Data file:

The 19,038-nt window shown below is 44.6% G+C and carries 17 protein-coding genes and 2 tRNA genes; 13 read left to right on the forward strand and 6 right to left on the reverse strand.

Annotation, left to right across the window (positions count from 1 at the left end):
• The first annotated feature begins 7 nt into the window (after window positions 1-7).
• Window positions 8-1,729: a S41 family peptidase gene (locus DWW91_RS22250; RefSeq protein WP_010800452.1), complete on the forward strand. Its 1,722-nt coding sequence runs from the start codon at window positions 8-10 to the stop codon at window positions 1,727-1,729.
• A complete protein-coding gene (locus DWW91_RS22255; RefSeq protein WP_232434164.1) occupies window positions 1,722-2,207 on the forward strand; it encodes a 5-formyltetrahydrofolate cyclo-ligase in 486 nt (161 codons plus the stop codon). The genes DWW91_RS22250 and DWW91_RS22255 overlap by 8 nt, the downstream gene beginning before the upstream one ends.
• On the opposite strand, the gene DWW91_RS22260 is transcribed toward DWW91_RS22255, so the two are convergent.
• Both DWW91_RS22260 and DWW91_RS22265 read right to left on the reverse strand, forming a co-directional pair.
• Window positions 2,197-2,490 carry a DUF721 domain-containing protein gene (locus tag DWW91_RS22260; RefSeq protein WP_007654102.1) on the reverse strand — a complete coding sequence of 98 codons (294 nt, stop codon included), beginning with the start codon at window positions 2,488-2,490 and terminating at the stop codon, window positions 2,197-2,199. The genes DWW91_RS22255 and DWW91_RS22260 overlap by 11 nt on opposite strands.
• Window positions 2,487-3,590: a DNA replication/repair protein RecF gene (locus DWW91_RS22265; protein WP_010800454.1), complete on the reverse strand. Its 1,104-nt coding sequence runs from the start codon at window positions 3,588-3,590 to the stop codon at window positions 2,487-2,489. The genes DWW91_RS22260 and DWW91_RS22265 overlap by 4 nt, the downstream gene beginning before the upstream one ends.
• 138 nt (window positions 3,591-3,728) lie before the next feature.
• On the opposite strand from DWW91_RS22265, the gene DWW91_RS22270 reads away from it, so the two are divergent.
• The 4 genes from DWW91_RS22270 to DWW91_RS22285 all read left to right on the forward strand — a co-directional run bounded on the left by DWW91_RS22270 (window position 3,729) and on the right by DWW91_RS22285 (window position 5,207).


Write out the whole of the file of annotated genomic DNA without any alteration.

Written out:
The 19,038-nt window shown below is 44.6% G+C and carries 17 protein-coding genes and 2 tRNA genes; 13 read left to right on the forward strand and 6 right to left on the reverse strand.

Annotation, left to right across the window (positions count from 1 at the left end):
• The first annotated feature begins 7 nt into the window (after window positions 1-7).
• Window positions 8-1,729: a S41 family peptidase gene (locus DWW91_RS22250; RefSeq protein WP_010800452.1), complete on the forward strand. Its 1,722-nt coding sequence runs from the start codon at window positions 8-10 to the stop codon at window positions 1,727-1,729.
• A complete protein-coding gene (locus DWW91_RS22255; RefSeq protein WP_232434164.1) occupies window positions 1,722-2,207 on the forward strand; it encodes a 5-formyltetrahydrofolate cyclo-ligase in 486 nt (161 codons plus the stop codon). The genes DWW91_RS22250 and DWW91_RS22255 overlap by 8 nt, the downstream gene beginning before the upstream one ends.
• On the opposite strand, the gene DWW91_RS22260 is transcribed toward DWW91_RS22255, so the two are convergent.
• Both DWW91_RS22260 and DWW91_RS22265 read right to left on the reverse strand, forming a co-directional pair.
• Window positions 2,197-2,490 carry a DUF721 domain-containing protein gene (locus tag DWW91_RS22260; RefSeq protein WP_007654102.1) on the reverse strand — a complete coding sequence of 98 codons (294 nt, stop codon included), beginning with the start codon at window positions 2,488-2,490 and terminating at the stop codon, window positions 2,197-2,199. The genes DWW91_RS22255 and DWW91_RS22260 overlap by 11 nt on opposite strands.
• Window positions 2,487-3,590: a DNA replication/repair protein RecF gene (locus DWW91_RS22265; protein WP_010800454.1), complete on the reverse strand. Its 1,104-nt coding sequence runs from the start codon at window positions 3,588-3,590 to the stop codon at window positions 2,487-2,489. The genes DWW91_RS22260 and DWW91_RS22265 overlap by 4 nt, the downstream gene beginning before the upstream one ends.
• 138 nt (window positions 3,591-3,728) lie before the next feature.
• On the opposite strand from DWW91_RS22265, the gene DWW91_RS22270 reads away from it, so the two are divergent.
• The 4 genes from DWW91_RS22270 to DWW91_RS22285 all read left to right on the forward strand — a co-directional run bounded on the left by DWW91_RS22270 (window position 3,729) and on the right by DWW91_RS22285 (window position 5,207).